This is all very esoteric, but what it might really come down to for the individual is being on alert to recognize situations in one’s employment context where competing attractors have the potential to create “edge of chaos” situations. If there is a practical lesson here – other than continually scanning the horizon of one’s employment context – it might just be to think small instead of thinking big.

Here’s a personal example, which only in retrospect makes sense – as I certainly had no idea what I was doing at the time… When I was downsized (made redundant) in 1993, the company I worked for worked very hard to provide helpful support to those of us who had been displaced. It staffed and opened a full-time outplacement center, provided a generous severance package and gave us two weeks to vacate. I had planned to use the career center – but first, went around the building leaving handwritten notes on the doors and desks of people I knew, advising that I would be available to help with projects, if needed, until I figured out what I was going to do. (Broad-based work solicitation wasn’t permitted within the old context). Well, I only made it to the career center once — because that one small series of note-leaving acts resulted in a deluge of consulting work that launched a new career. The downsizing had created an “edge of chaos” situation that led to a new context – one in which my skills could now be used for the benefit of the organization. Through naïvete and uncertainty, I had somehow navigated a bifurcation point in a way that has worked out pretty well – at least so far. I’m a little embarrassed to be using this personal example because there was such an element of luck involved — and this good fortune is not something I take for granted.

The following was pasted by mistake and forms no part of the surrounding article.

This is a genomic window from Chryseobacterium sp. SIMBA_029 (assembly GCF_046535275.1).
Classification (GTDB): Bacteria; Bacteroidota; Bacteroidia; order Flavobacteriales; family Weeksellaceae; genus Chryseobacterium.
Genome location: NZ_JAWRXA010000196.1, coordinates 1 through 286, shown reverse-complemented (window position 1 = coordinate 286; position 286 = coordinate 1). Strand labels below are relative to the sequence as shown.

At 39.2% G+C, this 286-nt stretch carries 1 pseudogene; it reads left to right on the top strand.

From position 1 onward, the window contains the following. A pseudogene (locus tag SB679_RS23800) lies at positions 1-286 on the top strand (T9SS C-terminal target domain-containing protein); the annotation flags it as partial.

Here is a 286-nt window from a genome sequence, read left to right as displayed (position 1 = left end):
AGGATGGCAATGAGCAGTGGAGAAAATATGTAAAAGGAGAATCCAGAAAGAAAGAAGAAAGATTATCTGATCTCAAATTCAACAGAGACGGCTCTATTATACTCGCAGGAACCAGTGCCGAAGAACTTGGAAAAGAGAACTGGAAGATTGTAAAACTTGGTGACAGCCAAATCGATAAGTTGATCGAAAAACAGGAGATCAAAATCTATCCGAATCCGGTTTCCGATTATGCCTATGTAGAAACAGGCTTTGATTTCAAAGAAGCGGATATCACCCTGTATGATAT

Just please take the following away: If you and your career are verging on an edge of chaos situation, are there small actions that you can leverage into major transformations?

If anyone has thoughts or examples, please share.

Till next week. All my best,

Morgan, G. Images of Organization. (1997). Thousand Oaks, London, New Delhi, Sage.